Eugene Onegin (in Italian)
Carteri, Zarewska, Pini; Valetti, Taddei, Ariè; Orchestra and Chorus of RAI Milan, Sanzogno. No text or translation. Bongiovanni HOC007/8
This 1953 Radio Italiana Eugene Onegin, sung in Italian, belongs to that category of performance that transcends language — and as a result to some degree style — in favor of great singing and impassioned vocal acting. Despite the opera's distinctly national musical flavor and its depiction of certain aspects of Russian life and manners, Pushkin's story of intense emotional turmoil within an intimate domestic setting, coupled with Tchaikovsky's hyper-romantic score, makes Onegin a work that adapts easily in musical and dramatic terms to an Italian operatic aesthetic; the opera was first performed at the Met, in 1920, in an Italian translation. The characters of Tatyana, Lenski and Gremin are all given numbers that correspond to those these characters might have in an Italian (or French) opera. The serenade of Monsieur Triquet at Tatiana's birthday party, much like the core melody in the aria for the Old Countess in Pique Dame, allows Tchaikovsky to indulge in Grétry-like couplets to evoke an era — and as an entertainment within the opera, sung in its original French, it transplants perfectly. Only the enigmatic title role lacks the sort of big baritone moments a Verdi might supply, but the moments Onegin does have perfectly reflect the lost state of this superfluous man who lacks any focus or purpose for his life.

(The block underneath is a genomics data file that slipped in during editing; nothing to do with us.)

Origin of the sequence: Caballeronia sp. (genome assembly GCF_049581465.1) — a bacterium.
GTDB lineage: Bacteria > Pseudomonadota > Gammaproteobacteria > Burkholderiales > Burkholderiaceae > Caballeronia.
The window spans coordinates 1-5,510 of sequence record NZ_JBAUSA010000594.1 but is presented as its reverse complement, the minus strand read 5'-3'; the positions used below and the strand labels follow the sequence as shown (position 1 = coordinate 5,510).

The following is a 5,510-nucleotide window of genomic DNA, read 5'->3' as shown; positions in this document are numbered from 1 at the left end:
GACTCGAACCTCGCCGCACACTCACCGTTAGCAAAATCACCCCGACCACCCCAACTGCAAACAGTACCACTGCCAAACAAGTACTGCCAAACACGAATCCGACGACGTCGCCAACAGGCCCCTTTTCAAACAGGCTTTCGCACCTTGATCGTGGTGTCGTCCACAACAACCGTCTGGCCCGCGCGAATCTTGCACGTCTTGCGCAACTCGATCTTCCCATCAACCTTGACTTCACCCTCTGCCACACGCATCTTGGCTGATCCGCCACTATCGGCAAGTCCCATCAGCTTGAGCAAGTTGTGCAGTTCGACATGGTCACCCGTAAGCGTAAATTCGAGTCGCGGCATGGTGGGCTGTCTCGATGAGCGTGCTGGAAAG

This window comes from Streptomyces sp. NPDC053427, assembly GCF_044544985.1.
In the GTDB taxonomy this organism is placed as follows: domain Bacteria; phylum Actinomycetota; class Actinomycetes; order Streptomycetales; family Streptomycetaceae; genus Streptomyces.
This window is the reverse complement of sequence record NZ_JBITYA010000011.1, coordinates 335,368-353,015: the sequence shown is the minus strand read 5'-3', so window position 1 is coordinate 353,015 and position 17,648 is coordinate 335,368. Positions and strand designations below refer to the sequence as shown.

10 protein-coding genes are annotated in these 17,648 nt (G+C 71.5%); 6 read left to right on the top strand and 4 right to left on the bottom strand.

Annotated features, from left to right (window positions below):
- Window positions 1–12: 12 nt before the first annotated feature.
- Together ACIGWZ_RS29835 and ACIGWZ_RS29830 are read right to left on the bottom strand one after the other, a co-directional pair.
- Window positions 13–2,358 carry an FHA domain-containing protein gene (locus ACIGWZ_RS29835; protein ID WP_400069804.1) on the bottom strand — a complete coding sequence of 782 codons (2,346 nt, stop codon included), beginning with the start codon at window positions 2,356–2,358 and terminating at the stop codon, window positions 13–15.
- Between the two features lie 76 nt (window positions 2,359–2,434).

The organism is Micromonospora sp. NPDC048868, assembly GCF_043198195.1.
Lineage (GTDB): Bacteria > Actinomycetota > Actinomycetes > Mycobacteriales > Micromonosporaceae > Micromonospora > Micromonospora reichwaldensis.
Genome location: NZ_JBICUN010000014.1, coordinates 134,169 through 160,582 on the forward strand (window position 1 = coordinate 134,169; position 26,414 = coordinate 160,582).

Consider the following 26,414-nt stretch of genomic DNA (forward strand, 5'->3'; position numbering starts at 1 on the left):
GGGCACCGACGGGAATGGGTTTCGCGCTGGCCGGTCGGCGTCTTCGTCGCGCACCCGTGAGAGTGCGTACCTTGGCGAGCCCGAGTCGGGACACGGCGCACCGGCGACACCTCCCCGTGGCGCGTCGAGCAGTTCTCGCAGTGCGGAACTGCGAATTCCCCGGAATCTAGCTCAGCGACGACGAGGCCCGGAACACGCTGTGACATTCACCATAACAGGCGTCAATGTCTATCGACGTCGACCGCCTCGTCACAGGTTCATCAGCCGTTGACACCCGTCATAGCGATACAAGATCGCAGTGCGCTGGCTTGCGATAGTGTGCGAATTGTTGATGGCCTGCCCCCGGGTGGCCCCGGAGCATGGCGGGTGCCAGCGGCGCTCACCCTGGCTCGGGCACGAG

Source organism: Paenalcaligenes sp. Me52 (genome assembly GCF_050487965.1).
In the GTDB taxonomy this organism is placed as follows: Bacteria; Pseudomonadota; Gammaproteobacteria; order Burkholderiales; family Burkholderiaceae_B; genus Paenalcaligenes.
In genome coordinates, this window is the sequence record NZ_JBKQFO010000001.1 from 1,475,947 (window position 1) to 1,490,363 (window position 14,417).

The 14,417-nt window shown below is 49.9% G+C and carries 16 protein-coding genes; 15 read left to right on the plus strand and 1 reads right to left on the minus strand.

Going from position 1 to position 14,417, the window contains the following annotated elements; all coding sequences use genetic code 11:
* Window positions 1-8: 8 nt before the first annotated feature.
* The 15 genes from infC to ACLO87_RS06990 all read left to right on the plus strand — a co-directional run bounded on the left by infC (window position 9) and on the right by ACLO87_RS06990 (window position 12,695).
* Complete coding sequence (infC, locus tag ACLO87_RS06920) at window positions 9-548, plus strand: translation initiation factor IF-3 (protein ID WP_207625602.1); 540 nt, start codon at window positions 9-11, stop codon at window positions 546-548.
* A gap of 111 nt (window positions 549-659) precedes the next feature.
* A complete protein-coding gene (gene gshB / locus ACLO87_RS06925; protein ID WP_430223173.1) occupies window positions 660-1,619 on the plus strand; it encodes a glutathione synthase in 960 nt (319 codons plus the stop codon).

Giuseppe Taddei wisely embodies Onegin's ennui and aloofness through scaling down his generous baritone and singing with sustained elegance. Even in the overwrought final scene, one never feels a swing toward a specifically Mediterranean vocal style. Rosanna Carteri, whose career began in 1949 at age nineteen and ended with a decision to retire to domestic life in her mid-thirties, establishes Tatiana as youthful, passionate and self-effacing; later on, she is clearly angry to find herself sought after by her one great love, after having resigned herself to domestic contentment. Only a shade more dynamic play in the letter scene would be welcome from the soprano, but this is a fully committed portrayal.
Cesare Valletti was a singer of such extraordinary natural elegance and vocal allure that his presence in a cast guarantees a high level of artistry. His Lenski delivers lyrical rapture in his Act I aria to Olga, hurt and restraint in the jealous outburst at Tatiana's birthday party and a predictably ravishing reading of Lenski's famous "Kuda, kuda" (here "Or dove siete") in the duel scene. Rafael Arie is an adequate Gremin. Eugenia Zarewska and Mario Carlin contribute nice cameos as Olga and Triquet, and the Madame Larina of Amalia Pini is a real standout — rich in vocal color and loaded with personality.
Conductor Nino Sanzogno seems to have taken great care to maintain the feel of Tchaikovsky's score and not have the piece lose its original Russian flavor. The result is quite a beautiful performance, with excellent playing from the RAI orchestral forces and spectacular choral singing. As it originated as a broadcast, the sound quality is quite acceptable.
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